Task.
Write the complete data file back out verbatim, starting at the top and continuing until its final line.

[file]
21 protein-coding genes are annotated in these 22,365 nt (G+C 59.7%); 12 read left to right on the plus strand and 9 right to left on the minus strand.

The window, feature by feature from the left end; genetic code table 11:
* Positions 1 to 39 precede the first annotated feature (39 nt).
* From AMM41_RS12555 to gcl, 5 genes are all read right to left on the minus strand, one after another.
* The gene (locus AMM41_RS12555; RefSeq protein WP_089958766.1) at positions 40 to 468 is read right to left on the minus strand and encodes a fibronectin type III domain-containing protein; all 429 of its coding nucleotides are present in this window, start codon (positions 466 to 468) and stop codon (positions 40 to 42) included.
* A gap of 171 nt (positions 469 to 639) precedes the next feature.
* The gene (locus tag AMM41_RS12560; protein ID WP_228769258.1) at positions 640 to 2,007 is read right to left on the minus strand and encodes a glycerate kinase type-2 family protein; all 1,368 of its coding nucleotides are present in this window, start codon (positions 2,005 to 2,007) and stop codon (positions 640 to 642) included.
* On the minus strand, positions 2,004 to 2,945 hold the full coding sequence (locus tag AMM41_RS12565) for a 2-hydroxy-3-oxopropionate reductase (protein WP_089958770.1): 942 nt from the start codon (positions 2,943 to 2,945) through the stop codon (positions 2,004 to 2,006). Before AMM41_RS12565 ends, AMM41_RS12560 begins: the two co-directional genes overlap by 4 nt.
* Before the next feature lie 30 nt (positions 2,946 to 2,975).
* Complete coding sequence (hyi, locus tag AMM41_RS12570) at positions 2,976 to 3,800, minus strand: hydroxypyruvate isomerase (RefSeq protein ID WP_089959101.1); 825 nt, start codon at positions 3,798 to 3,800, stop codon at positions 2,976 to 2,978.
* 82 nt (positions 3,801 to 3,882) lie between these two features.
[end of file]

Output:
21 protein-coding genes are annotated in these 22,365 nt (G+C 59.7%); 12 read left to right on the plus strand and 9 right to left on the minus strand.

The window, feature by feature from the left end; genetic code table 11:
* Positions 1 to 39 precede the first annotated feature (39 nt).
* From AMM41_RS12555 to gcl, 5 genes are all read right to left on the minus strand, one after another.
* The gene (locus AMM41_RS12555; RefSeq protein WP_089958766.1) at positions 40 to 468 is read right to left on the minus strand and encodes a fibronectin type III domain-containing protein; all 429 of its coding nucleotides are present in this window, start codon (positions 466 to 468) and stop codon (positions 40 to 42) included.
* A gap of 171 nt (positions 469 to 639) precedes the next feature.
* The gene (locus tag AMM41_RS12560; protein ID WP_228769258.1) at positions 640 to 2,007 is read right to left on the minus strand and encodes a glycerate kinase type-2 family protein; all 1,368 of its coding nucleotides are present in this window, start codon (positions 2,005 to 2,007) and stop codon (positions 640 to 642) included.
* On the minus strand, positions 2,004 to 2,945 hold the full coding sequence (locus tag AMM41_RS12565) for a 2-hydroxy-3-oxopropionate reductase (protein WP_089958770.1): 942 nt from the start codon (positions 2,943 to 2,945) through the stop codon (positions 2,004 to 2,006). Before AMM41_RS12565 ends, AMM41_RS12560 begins: the two co-directional genes overlap by 4 nt.
* Before the next feature lie 30 nt (positions 2,946 to 2,975).
* Complete coding sequence (hyi, locus tag AMM41_RS12570) at positions 2,976 to 3,800, minus strand: hydroxypyruvate isomerase (RefSeq protein ID WP_089959101.1); 825 nt, start codon at positions 3,798 to 3,800, stop codon at positions 2,976 to 2,978.
* 82 nt (positions 3,801 to 3,882) lie between these two features.